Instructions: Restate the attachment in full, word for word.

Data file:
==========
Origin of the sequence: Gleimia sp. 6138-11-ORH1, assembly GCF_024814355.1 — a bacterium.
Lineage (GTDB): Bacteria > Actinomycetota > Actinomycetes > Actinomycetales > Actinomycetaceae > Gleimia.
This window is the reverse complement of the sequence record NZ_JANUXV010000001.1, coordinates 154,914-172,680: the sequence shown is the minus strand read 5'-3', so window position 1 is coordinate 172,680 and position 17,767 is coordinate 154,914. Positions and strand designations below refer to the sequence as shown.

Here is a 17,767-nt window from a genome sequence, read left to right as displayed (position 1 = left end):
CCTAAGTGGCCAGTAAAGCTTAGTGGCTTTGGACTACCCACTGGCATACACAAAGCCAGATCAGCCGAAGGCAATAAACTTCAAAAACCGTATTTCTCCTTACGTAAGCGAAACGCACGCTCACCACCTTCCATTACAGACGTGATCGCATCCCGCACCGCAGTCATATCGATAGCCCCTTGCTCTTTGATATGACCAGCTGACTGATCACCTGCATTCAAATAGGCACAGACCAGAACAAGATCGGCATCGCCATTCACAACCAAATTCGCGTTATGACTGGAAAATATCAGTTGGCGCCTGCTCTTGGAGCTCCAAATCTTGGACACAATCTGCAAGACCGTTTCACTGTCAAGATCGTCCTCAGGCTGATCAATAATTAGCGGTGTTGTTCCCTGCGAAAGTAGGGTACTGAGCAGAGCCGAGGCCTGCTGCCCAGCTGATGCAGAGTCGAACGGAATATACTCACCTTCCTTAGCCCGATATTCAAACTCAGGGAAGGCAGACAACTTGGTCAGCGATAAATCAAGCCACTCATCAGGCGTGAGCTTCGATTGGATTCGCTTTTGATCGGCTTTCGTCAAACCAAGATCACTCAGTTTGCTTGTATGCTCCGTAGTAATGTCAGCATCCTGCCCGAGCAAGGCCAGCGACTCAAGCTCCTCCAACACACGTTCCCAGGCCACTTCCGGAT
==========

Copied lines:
Origin of the sequence: Gleimia sp. 6138-11-ORH1, assembly GCF_024814355.1 — a bacterium.
Lineage (GTDB): Bacteria > Actinomycetota > Actinomycetes > Actinomycetales > Actinomycetaceae > Gleimia.
This window is the reverse complement of the sequence record NZ_JANUXV010000001.1, coordinates 154,914-172,680: the sequence shown is the minus strand read 5'-3', so window position 1 is coordinate 172,680 and position 17,767 is coordinate 154,914. Positions and strand designations below refer to the sequence as shown.

Here is a 17,767-nt window from a genome sequence, read left to right as displayed (position 1 = left end):
CCTAAGTGGCCAGTAAAGCTTAGTGGCTTTGGACTACCCACTGGCATACACAAAGCCAGATCAGCCGAAGGCAATAAACTTCAAAAACCGTATTTCTCCTTACGTAAGCGAAACGCACGCTCACCACCTTCCATTACAGACGTGATCGCATCCCGCACCGCAGTCATATCGATAGCCCCTTGCTCTTTGATATGACCAGCTGACTGATCACCTGCATTCAAATAGGCACAGACCAGAACAAGATCGGCATCGCCATTCACAACCAAATTCGCGTTATGACTGGAAAATATCAGTTGGCGCCTGCTCTTGGAGCTCCAAATCTTGGACACAATCTGCAAGACCGTTTCACTGTCAAGATCGTCCTCAGGCTGATCAATAATTAGCGGTGTTGTTCCCTGCGAAAGTAGGGTACTGAGCAGAGCCGAGGCCTGCTGCCCAGCTGATGCAGAGTCGAACGGAATATACTCACCTTCCTTAGCCCGATATTCAAACTCAGGGAAGGCAGACAACTTGGTCAGCGATAAATCAAGCCACTCATCAGGCGTGAGCTTCGATTGGATTCGCTTTTGATCGGCTTTCGTCAAACCAAGATCACTCAGTTTGCTTGTATGCTCCGTAGTAATGTCAGCATCCTGCCCGAGCAAGGCCAGCGACTCAAGCTCCTCCAACACACGTTCCCAGGCCACTTCCGGAT